The Zero is the only Nilpotent Element of the Quotient Ring by its Nilradical

Problems and solutions of ring theory in abstract algebra

Problem 725

Prove that if $R$ is a commutative ring and $\frakN(R)$ is its nilradical, then the zero is the only nilpotent element of $R/\frakN(R)$. That is, show that $\frakN(R/\frakN(R))=0$.

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Proof.

Let $r\in R$ and if $x:=r+\frakN(R) \in R/\frakN(R)$ is a nilpotent element of $R/\frakN(R)$, then there exists an integer $n$ such that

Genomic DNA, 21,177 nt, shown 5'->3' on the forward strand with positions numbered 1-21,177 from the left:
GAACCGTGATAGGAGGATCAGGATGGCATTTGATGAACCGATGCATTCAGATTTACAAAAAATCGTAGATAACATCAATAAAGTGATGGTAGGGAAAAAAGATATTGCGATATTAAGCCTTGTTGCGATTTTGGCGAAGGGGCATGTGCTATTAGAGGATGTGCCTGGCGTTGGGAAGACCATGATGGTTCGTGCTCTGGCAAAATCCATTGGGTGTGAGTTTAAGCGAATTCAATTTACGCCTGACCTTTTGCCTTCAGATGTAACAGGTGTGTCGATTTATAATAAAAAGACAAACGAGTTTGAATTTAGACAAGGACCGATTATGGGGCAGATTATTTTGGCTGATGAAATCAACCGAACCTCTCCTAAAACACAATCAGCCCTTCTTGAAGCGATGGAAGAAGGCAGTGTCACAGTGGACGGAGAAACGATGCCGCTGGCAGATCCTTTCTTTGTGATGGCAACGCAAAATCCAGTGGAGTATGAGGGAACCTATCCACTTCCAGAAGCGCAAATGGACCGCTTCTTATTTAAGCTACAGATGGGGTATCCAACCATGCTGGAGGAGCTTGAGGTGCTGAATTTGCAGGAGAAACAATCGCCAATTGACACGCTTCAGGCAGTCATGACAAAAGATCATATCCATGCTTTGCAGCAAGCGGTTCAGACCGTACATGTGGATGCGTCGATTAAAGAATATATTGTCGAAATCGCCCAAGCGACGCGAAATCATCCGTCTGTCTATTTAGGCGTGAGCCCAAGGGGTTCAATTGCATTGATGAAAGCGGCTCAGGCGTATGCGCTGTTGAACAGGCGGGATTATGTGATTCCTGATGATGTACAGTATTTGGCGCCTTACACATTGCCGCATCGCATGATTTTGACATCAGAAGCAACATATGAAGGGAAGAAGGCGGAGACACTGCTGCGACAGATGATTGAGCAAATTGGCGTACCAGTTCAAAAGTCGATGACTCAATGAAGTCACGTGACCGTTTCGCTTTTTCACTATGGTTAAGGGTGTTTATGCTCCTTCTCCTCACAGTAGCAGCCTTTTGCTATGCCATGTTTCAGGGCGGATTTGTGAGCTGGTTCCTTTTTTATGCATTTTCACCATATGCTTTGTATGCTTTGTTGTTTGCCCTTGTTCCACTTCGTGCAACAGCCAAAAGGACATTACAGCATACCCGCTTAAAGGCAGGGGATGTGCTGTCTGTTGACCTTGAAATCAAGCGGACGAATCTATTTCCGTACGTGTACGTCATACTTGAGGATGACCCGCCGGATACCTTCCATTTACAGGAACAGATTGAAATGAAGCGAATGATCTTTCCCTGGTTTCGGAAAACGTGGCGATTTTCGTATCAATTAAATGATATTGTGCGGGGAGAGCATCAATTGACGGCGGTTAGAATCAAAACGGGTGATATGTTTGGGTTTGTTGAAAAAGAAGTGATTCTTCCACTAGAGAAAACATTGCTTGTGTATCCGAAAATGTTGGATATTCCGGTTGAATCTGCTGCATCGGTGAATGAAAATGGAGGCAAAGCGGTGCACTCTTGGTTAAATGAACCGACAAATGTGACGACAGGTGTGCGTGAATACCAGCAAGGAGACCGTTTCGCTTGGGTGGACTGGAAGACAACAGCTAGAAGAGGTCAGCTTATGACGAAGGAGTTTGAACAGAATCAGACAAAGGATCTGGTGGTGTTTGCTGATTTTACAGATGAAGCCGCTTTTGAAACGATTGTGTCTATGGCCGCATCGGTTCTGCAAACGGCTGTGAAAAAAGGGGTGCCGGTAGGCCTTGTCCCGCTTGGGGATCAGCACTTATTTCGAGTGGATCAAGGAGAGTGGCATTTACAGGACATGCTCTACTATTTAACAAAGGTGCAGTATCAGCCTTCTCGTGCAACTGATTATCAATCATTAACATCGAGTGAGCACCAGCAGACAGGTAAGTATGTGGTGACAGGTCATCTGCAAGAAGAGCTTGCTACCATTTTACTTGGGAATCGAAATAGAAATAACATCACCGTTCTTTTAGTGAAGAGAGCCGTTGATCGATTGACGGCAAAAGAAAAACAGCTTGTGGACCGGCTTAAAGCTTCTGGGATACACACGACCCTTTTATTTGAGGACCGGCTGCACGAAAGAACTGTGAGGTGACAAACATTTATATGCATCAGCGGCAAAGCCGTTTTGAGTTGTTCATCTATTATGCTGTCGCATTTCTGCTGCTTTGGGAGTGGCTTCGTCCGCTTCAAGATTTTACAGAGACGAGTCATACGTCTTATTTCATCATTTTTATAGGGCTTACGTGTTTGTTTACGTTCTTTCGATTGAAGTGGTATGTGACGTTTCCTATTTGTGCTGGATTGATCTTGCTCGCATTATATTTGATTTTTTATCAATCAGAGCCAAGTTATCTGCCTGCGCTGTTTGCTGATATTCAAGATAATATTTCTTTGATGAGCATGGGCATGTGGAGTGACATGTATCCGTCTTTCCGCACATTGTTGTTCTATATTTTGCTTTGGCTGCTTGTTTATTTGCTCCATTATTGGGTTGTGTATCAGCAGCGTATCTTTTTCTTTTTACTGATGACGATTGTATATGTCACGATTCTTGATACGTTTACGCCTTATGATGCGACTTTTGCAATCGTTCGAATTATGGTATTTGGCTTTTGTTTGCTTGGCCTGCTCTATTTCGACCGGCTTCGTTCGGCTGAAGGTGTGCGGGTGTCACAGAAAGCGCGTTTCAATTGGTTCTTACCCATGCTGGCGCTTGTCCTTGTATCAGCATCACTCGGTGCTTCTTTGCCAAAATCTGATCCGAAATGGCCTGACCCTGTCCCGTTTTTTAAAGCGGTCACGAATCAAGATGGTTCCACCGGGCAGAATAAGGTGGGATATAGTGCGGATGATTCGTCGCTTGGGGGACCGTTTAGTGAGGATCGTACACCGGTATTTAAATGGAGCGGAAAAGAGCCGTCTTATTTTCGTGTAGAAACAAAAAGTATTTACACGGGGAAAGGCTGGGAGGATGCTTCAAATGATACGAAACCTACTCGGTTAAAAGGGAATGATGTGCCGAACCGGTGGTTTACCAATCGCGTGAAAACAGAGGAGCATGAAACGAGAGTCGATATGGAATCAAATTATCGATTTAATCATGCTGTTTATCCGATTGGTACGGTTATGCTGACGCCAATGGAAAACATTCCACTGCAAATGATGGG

\[x^n=(r+\frakN(R))^n=r^n+\frakN(R)=\frakN(R).\] Thus we have
\[r^n\in \frakN(R).\]

This means that $r^n$ is an nilpotent element of $R$, and hence there exists an integer $m$ such that
\[r^{nm}=(r^n)^m=0.\]

Therefore $r$ is an nilpotent element of $R$, that is $r\in \frakN(R)$ and we have $x=\frakN(R)$, which is the zero element in $R/\frakN(R)$.


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